The Family Corleone by Ed Falco

The Family Corleone by Ed Falco

Hey readers!

This week I’m reviewing a classic, The family Corleone by Ed Falco, l love procedural novels and shows, as well as crime shows. I’ve actually be really into the peaky blinders lately on Netflix. While looking for a book to fit my popsugar reading challenge category : A book with a family member term in the title, I came across my sister’s keeper and a few other intriguing titles, but this seemed right up my alley, and it was available on Overdrive – My Library’s Online Database, so perfect timing!

This installment shows Vito in his 40’s, starting around 1933, and focuses on his efforts to keep Sonny safe and out of the dirtier parts of the business. Unbeknownst to Vito however, Sonny has already started his own team known for hijacking, bootlegging, and seducing women. In the end, father and son join forces to fight an escalating war between other Italian crime families and a few other pushers as well. You can guess who lands on top.

This is a really long book. I often lose track of that when listening to audio books.  Ed Falco utilized a screen play left behind in death by Puzo to create this prequel to Mario Puzo’s the godfather. Falco’s creation tells the backstory of many beloved characters, Vito and Sonny Corleone, Tom Hagen, and the dangerous Luca Brasi. The story is full of danger, plotting, traditions and even some romance, and shares the fully dynamics of family and frienemies in the 1930’s. I really enjoyed the family dynamics and the politics of the seedy underworld portrayed in this book and the genre at large. Ed Falco does a great job of realizing new and old characters alike and continuing Puzo’s story. I haven’t read the godfather, but I have seen the movie and I was not disappointed by this revisit.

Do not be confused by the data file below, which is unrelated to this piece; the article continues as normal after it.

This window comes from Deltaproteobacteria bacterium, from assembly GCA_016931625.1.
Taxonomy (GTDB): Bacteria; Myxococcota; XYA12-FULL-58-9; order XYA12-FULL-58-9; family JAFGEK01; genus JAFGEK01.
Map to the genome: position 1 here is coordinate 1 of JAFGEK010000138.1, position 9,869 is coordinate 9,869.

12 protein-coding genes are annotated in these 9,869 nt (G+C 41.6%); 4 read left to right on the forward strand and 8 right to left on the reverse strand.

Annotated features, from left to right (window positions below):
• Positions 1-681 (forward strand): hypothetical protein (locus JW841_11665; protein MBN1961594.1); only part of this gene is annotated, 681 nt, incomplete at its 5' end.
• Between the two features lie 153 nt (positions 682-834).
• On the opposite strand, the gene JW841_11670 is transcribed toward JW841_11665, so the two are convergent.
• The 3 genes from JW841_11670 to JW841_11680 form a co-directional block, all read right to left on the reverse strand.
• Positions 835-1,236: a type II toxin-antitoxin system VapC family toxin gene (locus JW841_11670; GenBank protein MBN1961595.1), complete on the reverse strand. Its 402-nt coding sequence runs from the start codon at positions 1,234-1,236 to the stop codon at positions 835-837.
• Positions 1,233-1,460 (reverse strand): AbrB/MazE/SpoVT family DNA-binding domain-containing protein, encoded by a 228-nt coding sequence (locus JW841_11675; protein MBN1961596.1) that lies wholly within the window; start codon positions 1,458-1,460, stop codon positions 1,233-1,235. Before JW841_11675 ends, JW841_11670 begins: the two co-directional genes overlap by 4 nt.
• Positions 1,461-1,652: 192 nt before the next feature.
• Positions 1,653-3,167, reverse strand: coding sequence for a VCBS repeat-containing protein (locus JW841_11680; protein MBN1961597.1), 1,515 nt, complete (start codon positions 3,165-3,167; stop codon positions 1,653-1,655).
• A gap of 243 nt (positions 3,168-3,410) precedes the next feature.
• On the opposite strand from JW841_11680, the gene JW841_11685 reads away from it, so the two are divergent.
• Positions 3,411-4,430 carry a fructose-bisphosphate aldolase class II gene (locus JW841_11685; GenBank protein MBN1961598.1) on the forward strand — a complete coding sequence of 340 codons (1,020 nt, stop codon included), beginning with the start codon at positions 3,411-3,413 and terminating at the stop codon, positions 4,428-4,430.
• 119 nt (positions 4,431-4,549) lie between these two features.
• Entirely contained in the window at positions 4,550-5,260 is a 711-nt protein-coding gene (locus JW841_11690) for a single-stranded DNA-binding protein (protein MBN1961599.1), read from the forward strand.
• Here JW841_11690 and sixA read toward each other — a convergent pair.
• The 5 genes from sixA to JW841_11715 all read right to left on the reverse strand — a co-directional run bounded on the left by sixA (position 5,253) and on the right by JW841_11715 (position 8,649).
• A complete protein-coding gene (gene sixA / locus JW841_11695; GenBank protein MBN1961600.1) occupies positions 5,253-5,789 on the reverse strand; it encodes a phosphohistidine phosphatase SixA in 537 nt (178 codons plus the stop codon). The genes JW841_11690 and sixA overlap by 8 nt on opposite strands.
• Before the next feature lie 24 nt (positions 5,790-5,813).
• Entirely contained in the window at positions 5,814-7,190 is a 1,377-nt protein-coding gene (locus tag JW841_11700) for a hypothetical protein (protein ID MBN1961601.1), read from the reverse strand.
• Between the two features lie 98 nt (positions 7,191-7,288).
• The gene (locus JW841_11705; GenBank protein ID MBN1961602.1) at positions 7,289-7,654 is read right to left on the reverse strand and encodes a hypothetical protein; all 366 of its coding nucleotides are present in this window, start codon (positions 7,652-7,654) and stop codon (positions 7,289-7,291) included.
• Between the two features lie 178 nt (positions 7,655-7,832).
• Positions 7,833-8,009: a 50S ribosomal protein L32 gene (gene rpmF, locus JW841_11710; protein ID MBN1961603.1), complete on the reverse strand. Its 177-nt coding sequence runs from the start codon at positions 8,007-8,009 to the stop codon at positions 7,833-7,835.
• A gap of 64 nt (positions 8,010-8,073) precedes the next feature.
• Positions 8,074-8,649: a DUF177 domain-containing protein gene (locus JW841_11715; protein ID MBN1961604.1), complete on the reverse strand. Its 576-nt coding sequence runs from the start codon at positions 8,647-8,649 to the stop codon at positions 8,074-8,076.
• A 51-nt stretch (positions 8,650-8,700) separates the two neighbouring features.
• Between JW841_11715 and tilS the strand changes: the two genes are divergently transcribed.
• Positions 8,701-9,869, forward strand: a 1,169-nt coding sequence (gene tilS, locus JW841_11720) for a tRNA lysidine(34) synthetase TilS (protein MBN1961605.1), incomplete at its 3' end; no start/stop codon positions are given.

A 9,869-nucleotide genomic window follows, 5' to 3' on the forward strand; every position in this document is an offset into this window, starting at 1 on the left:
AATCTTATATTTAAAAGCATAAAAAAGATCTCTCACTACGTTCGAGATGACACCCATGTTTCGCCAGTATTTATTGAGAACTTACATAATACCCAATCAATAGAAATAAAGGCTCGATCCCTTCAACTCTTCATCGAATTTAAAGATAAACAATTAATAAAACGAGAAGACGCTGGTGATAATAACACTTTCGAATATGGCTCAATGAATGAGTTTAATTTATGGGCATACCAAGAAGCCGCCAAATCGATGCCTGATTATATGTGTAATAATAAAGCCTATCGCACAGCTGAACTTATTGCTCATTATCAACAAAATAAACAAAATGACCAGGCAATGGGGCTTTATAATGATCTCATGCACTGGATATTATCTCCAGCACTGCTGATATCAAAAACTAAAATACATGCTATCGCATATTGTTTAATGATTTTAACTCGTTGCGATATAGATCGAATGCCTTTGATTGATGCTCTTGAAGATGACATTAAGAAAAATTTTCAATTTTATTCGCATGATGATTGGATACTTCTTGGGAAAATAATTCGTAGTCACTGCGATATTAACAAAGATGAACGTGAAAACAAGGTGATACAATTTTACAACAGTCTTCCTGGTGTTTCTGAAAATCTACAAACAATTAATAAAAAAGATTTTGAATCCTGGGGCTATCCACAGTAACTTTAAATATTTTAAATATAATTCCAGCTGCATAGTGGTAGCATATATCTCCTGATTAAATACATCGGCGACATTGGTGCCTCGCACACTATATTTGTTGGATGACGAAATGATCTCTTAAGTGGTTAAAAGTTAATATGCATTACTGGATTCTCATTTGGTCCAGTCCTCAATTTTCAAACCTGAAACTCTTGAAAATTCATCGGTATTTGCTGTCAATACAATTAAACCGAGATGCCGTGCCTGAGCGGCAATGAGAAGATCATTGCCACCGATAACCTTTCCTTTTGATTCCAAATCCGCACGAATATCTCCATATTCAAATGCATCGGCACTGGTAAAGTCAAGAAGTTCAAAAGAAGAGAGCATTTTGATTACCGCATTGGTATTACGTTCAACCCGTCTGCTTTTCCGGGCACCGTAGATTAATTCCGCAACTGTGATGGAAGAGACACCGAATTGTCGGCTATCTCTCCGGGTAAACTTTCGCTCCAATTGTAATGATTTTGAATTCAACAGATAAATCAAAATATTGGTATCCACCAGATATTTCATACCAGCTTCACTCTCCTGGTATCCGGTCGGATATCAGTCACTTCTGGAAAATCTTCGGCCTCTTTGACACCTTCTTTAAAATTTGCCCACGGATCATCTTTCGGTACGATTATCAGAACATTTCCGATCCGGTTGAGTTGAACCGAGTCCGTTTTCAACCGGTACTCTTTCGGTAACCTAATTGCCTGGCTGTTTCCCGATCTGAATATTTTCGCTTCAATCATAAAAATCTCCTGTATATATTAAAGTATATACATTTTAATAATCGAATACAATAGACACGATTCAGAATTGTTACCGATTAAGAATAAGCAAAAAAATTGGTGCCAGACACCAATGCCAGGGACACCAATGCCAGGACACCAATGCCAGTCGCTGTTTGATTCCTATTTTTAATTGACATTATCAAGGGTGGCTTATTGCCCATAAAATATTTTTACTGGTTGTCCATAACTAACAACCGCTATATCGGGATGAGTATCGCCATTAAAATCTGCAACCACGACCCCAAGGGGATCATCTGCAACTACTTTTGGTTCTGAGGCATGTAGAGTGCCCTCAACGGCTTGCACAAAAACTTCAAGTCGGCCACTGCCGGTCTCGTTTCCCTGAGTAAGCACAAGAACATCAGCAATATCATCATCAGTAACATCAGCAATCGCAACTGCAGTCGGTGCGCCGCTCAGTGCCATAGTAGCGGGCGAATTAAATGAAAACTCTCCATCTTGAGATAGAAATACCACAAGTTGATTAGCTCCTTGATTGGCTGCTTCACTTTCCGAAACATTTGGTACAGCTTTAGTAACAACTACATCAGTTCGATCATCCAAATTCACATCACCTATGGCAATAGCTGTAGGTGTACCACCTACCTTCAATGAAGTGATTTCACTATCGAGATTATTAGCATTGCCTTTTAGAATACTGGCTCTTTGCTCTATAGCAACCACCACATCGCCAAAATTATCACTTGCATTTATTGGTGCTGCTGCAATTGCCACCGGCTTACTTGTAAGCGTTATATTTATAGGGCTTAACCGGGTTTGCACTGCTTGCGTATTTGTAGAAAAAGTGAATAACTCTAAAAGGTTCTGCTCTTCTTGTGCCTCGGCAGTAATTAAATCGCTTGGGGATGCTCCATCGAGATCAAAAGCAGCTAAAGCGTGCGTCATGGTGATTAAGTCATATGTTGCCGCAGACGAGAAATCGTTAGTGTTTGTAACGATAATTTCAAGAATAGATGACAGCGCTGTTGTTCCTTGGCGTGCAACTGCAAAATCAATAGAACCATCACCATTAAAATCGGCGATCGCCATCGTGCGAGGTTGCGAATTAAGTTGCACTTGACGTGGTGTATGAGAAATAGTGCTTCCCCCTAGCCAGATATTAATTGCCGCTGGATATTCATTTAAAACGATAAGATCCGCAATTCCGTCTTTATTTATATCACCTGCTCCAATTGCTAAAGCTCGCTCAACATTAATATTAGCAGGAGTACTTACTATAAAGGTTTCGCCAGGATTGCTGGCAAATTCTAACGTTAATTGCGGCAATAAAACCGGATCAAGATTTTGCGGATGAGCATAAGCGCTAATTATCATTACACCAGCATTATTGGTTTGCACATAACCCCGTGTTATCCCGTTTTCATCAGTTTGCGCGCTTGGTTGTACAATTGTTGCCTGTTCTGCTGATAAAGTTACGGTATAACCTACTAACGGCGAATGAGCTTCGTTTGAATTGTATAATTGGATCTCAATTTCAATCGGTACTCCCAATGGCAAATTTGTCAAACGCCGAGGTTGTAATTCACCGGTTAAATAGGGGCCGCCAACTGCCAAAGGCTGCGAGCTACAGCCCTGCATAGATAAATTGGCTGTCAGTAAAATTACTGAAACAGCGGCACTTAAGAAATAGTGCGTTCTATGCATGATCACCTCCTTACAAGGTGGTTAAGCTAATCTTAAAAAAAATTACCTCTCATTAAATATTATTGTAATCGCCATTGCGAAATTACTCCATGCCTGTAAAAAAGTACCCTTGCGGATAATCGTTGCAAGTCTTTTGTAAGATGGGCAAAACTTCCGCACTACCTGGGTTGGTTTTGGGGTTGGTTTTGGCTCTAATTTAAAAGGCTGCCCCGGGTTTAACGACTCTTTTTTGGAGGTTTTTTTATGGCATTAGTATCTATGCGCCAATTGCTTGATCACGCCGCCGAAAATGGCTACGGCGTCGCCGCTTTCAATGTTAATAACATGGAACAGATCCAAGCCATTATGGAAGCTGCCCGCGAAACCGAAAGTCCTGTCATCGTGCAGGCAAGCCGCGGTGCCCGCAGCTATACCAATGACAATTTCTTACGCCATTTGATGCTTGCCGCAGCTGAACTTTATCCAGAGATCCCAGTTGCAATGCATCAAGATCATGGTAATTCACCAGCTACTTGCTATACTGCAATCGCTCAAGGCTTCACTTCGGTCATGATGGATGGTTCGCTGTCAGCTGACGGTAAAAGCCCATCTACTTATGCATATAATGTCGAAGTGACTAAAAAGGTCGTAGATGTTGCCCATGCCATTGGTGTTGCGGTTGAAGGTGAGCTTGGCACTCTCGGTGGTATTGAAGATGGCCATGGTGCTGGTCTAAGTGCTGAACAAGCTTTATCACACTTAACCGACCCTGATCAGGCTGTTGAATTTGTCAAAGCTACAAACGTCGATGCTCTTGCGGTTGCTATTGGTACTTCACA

If you also enjoyed Ed Falco’s wiring and characterization check out  Toughs also by Ed Falco, which is follows the actions of the Irish gangs during the same time period.

If Mario Puzos original work was more your style, then read The Last Don by Mario Puzo, which is set in a different universe but is again a very similar style of writing and characterization.

 Were you fascinated buy the women’s rolls in the family Corleone? If a woman’s touch in a novel makes you go all tingly in side then check out The Sadness of the Samurai by Victor Del Arbol, which follows the interactions of to women, decades apart as they struggle with the love and prosecution of the same bad boy.


Have you read any of these books before? What do you think of the Godfather series, or Ed Falco’s or Mario puzos’ other works? Have you seen any of godfather Movies, or peaky blinders? I’d love to hear what you have to say so please comment below or email me at!